Tutu was a prominent leader in the Anglican Church in South Africa when students in Soweto Township rebelled in June 1976 against the decision to use Afrikaans, along with English, as the language of instruction in their schools. What had been a peaceful demonstration by as many as 20,000 students turned deadly when police fired live ammunition into the crowd. The world was shocked, and rebellion against apartheid, which had become the law of the land in 1948, spread throughout South Africa.
Police jailed Tutu briefly in 1980 after they arrested him during a protest march, and he risked a similar sentence years later when he called on South Africans to boycott municipal elections. In 1983, he challenged a governmental attempt to change the national constitution to defend against anti-apartheid efforts.
South Africans elected Tutu in 1986 to be the first Anglican archbishop of Cape Town, and thus the leader of the Anglican Church in Southern Africa. From that pulpit, he continued to lead South Africans and the world in opposing apartheid. He praised the government for moderating its stance in the late 1980s but pushed for an end to the system of racial segregation and oppression.
Episcopalians supported the anti-apartheid campaign in many ways, both as individuals and as the church. In 1971, then-Presiding Bishop John Hines came to General Motors Corp.’s annual meeting to present a shareholder resolution filed by the Church requesting that GM stop doing business with South Africa. He shocked GM executives, many of whom were Episcopalians. The leadership of Hines and the Church helped to prod companies and investors to divest themselves of their South African holdings and started the socially responsible investing movement.
“We owe you an enormous debt of gratitude,” Tutu told a banquet held in 1991 to honor the 20th anniversary of the Interfaith Center for Corporate Responsibility, which the Episcopal Church helped get off the ground.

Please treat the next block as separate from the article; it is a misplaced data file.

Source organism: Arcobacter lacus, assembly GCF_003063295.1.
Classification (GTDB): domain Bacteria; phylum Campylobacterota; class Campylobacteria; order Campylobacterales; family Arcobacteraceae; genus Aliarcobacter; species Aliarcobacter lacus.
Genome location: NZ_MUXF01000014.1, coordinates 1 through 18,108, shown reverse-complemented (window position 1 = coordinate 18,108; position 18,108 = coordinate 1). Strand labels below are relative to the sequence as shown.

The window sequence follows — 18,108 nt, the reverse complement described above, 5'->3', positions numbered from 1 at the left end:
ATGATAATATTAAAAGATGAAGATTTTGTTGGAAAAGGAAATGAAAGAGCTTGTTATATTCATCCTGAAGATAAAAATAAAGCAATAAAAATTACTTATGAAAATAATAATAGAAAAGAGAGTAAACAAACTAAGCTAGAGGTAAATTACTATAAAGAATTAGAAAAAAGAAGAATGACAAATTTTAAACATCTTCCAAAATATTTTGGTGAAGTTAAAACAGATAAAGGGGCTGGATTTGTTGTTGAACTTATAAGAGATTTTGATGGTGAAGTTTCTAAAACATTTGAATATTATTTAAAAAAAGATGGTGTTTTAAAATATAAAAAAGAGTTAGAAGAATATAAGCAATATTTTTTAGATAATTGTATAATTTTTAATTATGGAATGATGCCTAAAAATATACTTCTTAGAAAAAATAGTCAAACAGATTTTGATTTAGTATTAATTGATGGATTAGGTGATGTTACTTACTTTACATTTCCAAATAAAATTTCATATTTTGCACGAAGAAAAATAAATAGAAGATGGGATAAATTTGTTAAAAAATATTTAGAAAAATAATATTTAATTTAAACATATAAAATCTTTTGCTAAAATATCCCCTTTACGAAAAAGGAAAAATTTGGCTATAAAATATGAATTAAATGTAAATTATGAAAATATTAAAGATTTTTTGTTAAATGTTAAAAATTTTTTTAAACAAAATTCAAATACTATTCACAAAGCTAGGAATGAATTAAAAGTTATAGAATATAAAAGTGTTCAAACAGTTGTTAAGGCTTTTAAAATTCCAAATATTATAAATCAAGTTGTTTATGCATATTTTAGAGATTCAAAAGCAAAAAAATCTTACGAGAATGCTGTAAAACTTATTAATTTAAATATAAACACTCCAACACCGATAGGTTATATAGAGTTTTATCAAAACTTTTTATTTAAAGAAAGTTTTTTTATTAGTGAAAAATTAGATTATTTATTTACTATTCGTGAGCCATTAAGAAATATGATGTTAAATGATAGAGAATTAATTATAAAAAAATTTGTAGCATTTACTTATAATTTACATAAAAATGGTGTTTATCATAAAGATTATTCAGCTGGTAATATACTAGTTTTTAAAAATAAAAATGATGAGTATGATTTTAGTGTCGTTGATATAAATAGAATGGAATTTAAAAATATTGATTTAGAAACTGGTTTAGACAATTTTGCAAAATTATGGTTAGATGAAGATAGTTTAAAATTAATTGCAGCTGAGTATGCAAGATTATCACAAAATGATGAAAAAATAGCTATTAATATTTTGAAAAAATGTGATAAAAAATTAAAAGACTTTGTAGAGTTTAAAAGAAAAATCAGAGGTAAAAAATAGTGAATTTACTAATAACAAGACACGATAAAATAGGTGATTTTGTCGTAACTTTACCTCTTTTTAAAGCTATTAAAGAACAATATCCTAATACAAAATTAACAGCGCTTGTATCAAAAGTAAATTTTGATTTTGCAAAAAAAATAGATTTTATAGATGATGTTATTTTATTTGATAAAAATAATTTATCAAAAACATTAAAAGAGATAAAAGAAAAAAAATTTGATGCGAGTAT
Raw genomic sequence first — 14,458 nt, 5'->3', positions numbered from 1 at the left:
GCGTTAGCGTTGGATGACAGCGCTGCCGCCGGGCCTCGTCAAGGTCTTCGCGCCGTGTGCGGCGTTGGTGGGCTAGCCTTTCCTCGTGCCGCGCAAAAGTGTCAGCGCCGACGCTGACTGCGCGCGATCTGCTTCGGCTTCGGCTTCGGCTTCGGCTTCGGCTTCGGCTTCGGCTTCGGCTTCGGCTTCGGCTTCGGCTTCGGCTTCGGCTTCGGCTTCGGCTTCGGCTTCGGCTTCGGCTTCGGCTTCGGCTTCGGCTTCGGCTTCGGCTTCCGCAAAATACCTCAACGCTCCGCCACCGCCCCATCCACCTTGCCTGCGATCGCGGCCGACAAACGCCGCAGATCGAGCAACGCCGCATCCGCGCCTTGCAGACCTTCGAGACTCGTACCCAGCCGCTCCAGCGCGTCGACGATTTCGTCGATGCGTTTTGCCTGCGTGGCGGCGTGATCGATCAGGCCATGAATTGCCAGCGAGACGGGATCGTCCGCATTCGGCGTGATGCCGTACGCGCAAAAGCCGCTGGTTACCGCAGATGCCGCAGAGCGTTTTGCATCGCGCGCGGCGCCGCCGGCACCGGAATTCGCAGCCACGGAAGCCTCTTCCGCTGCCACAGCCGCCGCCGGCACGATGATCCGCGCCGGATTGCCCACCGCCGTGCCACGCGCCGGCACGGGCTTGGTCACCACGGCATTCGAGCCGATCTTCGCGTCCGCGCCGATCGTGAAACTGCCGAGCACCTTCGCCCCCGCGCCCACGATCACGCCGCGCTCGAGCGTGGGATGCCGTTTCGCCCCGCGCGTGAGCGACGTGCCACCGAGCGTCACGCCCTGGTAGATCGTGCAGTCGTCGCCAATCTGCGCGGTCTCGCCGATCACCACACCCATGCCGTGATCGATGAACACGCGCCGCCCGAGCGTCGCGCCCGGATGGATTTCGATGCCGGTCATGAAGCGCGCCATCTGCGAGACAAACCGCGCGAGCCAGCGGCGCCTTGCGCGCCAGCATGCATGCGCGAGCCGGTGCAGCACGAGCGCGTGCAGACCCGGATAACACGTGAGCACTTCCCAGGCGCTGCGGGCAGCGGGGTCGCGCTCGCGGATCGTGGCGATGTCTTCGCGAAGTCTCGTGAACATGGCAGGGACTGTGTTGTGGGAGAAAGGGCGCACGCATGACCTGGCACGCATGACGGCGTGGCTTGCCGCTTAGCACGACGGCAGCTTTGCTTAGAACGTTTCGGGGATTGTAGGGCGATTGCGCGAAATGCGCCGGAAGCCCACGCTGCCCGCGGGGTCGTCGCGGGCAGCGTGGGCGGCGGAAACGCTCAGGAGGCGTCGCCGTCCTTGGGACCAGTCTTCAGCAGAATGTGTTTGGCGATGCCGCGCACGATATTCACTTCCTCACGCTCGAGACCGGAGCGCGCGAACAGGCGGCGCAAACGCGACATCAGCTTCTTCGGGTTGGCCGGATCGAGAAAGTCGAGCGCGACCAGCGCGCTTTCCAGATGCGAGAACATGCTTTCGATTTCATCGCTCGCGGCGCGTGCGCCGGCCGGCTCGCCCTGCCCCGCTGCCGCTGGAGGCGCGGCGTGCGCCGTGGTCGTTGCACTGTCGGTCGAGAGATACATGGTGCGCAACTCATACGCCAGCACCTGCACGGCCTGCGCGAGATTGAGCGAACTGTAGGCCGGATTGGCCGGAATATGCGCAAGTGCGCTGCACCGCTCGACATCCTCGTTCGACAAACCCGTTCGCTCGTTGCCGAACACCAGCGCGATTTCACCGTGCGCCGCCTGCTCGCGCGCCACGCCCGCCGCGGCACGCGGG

Still, it wasn’t until late April 1994, that South Africa held its first non-racial democratic elections.
Even as he compared apartheid to Nazism, Tutu always pleaded for justice and reconciliation in South Africa. Many credit Tutu’s stances with helping the country avoid an all-out race war. He earned the 1984 Nobel Peace Prize for his leadership. Tutu always framed his advocacy as religious, not political. He told the government of the time that its racist approach defied the will of God and for that reason could not succeed.
In 1994, Tutu spoke in the Diocese of Southern Ohio about changes occurring in South Africa. “We have succeeded — we have achieved our goal — and we have got this extraordinary thing which is taking place in our country — in many ways, inexplicable,” he said. “But for those who are believers, obviously, in the end it is not inexplicable. It is the intervention of a wonderful God.”
In Cincinnati, he addressed 225 leaders of a citywide Summit on Racism, telling them, “It is a religious obligation to oppose racism. If you do not, you disobey God.”
Tutu went on to chair South Africa’s Truth and Reconciliation Commission meant to expose the stories of apartheid-era crimes. The restorative-justice body recommended whether individuals who confessed their crimes should receive amnesty. The archbishop once said he was “appalled at the evil we have uncovered.” Although the commission was criticized for being too soft on some people, Tutu used the commission model to help other nations and groups, including Northern Ireland, confront their conflicts.
Since the apartheid years, Tutu has campaigned for human rights and fought HIV/AIDS, tuberculosis, poverty, racism, sexism, homophobia and transphobia. He vocally opposed the Iraq War, at one point calling for then-British Prime Minister Tony Blair and U.S. President George W. Bush to stand trial for their roles in starting the war.
– The Rev. Mary Frances Schjonberg is senior editor and reporter for the Episcopal News Service.